As Bruke told In the interview the Main Goals for the Kitkat Project Svelte were:-
- Reduce the footprint of the system.
- Reduce the footprint (memory usage) of the apps that run on a Google Experience (Nexus) device.
- Fix how apps react and crash during bad memory situations.
- Provide better measurement and instrumentation of how apps are running in Android so developers can see how memory-conscious their apps are
The Kitkat Project Svelte team Solve this by trying following Methods
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- By stripping Google apps from the OS (even including the Google Play store), which drastically reduced their memory usage.
- This also allowed KitKat to be even more customisable as previously locked functionality like SMS messaging could now be swapped like any other app for a third-party alternative.
- Svelte also placed a strong emphasis on cutting RAM usage in third-party apps by giving developers access to ‘ProcStats’ – a tool that monitors app memory usage.
- Android also now tracks app memory usage and will shut down an app if it is using too much memory for too long so the incentive to make more efficient apps is strong
- Android will also launch concurrent services in sequence instead of all at once to prevent slowdown. Imagine it as cleaning out the Startup folder in Windows, except that it’s all happening behind the scenes
- Developers also have access to the newActivityManager.isLowRamDevice API, allowing memory-hogging features to be enabled and disabled as needed.[/sws_ul_ui_item]
So Will KitKat’s Project Svelte Bring a End To Android Biggest Problem?
With all these benefits the notion has spread that Kitkat Project Svelte is Google’s Best Shot to fix Android fragmentation and on the face of it there are compelling arguments to back this up:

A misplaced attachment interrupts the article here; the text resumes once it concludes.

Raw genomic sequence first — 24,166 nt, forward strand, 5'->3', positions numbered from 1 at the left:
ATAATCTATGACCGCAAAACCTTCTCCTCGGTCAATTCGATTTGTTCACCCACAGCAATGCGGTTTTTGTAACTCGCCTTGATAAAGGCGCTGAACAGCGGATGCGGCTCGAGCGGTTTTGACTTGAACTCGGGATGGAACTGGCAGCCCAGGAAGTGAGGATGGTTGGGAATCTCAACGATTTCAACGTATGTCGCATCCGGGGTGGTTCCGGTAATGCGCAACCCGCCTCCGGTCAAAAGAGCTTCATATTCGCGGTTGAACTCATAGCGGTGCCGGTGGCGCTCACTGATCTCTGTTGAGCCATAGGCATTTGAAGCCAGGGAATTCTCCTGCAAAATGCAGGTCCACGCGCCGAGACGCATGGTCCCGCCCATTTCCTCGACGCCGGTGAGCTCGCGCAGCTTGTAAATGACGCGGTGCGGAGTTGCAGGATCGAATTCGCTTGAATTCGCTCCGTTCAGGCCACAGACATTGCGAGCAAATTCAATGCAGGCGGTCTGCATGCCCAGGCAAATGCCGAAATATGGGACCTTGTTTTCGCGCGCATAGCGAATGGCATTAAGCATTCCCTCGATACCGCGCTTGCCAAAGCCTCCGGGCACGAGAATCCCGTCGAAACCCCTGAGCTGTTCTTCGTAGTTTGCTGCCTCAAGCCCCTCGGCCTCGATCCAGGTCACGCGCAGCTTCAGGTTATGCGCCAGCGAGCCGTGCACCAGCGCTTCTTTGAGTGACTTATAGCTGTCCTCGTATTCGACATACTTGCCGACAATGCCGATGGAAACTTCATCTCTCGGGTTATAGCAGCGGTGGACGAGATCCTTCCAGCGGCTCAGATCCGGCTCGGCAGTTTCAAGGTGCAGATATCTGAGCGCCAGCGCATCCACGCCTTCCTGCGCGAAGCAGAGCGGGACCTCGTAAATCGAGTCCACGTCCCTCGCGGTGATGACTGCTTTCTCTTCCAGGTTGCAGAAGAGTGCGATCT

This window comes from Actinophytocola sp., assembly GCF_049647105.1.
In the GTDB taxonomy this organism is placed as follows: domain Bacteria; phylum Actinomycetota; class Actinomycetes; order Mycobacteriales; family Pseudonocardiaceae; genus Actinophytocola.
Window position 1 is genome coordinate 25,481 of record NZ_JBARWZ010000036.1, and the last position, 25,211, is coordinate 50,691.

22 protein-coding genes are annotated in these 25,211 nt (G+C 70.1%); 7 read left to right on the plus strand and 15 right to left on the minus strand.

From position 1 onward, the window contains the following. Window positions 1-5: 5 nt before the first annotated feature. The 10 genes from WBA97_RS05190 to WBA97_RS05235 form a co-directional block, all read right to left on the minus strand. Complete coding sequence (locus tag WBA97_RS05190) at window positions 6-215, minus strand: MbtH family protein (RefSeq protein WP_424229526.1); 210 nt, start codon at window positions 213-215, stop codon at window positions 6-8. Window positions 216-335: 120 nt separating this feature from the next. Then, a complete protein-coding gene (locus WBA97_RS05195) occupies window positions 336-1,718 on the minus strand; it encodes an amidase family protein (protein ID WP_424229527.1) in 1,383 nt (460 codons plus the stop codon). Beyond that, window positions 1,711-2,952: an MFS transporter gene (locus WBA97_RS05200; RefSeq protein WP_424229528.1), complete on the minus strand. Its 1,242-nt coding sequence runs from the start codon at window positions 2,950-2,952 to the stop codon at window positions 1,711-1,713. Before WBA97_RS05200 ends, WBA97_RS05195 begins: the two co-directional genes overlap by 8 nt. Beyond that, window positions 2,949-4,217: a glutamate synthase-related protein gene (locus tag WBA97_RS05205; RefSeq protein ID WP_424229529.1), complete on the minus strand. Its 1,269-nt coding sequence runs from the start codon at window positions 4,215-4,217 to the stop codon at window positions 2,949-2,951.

- The vast majority of Android phones can now run the latest OS
- Manufacturers know a budget Android phone with the latest Android OS is a compelling sales proposition
- Customers will vote with their wallets which should see Android 4.4 budget phones very soon
And it is not over yet.Customers will get a updated Google Play Services
What is Google Play Services? Our detailed analysis(available shortly) will tell you more, but in a nutshell it is a background service with near limitless levels of access to modify your phone. It already has permission to do the list of things (spread over two screens!) pictured below and, quite remarkably, it can even give itself new permissions at any time.
Privacy conspirators heads may explode, but the point is Google Play Services on Android 4.x devices is the tool that can update virtually every part of the platform. It keeps 99 per cent of functionality bang up-to-date even if the Android version number changes in future. This sounds pretty good to us.
Where Kitkat Project Svelte will End up Short??
- Manufacturer’s third-party skins(Dont Know what This is)
- Battery life